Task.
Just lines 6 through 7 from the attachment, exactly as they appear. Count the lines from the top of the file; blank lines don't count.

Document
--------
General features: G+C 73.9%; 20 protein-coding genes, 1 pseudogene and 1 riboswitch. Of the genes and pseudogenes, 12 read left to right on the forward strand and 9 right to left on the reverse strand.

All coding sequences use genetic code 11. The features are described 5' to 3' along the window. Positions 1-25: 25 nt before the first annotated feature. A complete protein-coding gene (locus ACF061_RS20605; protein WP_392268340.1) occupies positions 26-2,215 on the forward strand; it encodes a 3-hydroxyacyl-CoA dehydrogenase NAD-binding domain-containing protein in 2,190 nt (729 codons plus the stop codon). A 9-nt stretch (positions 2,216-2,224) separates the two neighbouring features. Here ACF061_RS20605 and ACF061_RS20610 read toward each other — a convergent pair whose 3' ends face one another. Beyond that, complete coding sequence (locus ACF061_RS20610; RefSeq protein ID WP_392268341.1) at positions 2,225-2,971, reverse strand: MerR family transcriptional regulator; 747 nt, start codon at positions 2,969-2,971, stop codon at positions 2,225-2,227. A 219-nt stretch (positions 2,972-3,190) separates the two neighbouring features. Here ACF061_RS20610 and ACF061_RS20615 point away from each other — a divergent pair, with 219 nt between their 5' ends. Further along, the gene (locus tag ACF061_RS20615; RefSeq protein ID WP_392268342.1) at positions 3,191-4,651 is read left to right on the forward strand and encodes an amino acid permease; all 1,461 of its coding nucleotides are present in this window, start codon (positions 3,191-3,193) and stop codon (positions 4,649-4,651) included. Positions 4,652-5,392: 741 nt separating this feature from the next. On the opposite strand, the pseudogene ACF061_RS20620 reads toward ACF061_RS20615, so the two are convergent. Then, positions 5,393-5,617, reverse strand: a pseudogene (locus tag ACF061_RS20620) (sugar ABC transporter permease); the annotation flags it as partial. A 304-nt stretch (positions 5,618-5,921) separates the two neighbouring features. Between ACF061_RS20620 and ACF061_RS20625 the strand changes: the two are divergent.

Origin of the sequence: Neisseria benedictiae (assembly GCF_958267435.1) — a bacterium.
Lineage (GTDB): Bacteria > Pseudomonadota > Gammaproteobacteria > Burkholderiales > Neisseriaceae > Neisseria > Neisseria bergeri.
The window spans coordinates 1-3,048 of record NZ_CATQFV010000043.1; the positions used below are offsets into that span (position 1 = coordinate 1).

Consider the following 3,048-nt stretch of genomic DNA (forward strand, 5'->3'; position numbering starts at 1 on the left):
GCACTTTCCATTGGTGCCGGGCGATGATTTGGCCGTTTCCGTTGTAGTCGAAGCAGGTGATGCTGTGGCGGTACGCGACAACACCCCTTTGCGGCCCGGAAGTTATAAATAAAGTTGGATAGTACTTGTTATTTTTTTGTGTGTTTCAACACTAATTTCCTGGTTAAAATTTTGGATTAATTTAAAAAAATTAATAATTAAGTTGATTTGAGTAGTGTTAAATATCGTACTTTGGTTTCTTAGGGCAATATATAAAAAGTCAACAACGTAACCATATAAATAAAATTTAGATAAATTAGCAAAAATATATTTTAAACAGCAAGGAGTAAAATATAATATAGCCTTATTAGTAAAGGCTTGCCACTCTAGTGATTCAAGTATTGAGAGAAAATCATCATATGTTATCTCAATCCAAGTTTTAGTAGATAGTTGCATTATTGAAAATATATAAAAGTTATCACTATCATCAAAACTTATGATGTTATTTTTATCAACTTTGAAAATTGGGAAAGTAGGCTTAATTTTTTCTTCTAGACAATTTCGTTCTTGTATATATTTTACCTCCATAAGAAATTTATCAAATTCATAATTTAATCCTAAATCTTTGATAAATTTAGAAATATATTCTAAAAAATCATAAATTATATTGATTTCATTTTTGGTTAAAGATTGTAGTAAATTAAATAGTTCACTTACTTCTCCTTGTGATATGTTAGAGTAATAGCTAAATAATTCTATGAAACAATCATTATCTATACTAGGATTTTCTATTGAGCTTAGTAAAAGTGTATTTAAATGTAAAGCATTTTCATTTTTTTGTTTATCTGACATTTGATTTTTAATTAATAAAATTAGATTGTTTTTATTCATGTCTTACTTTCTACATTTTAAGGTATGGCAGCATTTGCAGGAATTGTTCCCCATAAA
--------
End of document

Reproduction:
Consider the following 3,048-nt stretch of genomic DNA (forward strand, 5'->3'; position numbering starts at 1 on the left):
GCACTTTCCATTGGTGCCGGGCGATGATTTGGCCGTTTCCGTTGTAGTCGAAGCAGGTGATGCTGTGGCGGTACGCGACAACACCCCTTTGCGGCCCGGAAGTTATAAATAAAGTTGGATAGTACTTGTTATTTTTTTGTGTGTTTCAACACTAATTTCCTGGTTAAAATTTTGGATTAATTTAAAAAAATTAATAATTAAGTTGATTTGAGTAGTGTTAAATATCGTACTTTGGTTTCTTAGGGCAATATATAAAAAGTCAACAACGTAACCATATAAATAAAATTTAGATAAATTAGCAAAAATATATTTTAAACAGCAAGGAGTAAAATATAATATAGCCTTATTAGTAAAGGCTTGCCACTCTAGTGATTCAAGTATTGAGAGAAAATCATCATATGTTATCTCAATCCAAGTTTTAGTAGATAGTTGCATTATTGAAAATATATAAAAGTTATCACTATCATCAAAACTTATGATGTTATTTTTATCAACTTTGAAAATTGGGAAAGTAGGCTTAATTTTTTCTTCTAGACAATTTCGTTCTTGTATATATTTTACCTCCATAAGAAATTTATCAAATTCATAATTTAATCCTAAATCTTTGATAAATTTAGAAATATATTCTAAAAAATCATAAATTATATTGATTTCATTTTTGGTTAAAGATTGTAGTAAATTAAATAGTTCACTTACTTCTCCTTGTGATATGTTAGAGTAATAGCTAAATAATTCTATGAAACAATCATTATCTATACTAGGATTTTCTATTGAGCTTAGTAAAAGTGTATTTAAATGTAAAGCATTTTCATTTTTTTGTTTATCTGACATTTGATTTTTAATTAATAAAATTAGATTGTTTTTATTCATGTCTTACTTTCTACATTTTAAGGTATGGCAGCATTTGCAGGAATTGTTCCCCATAAA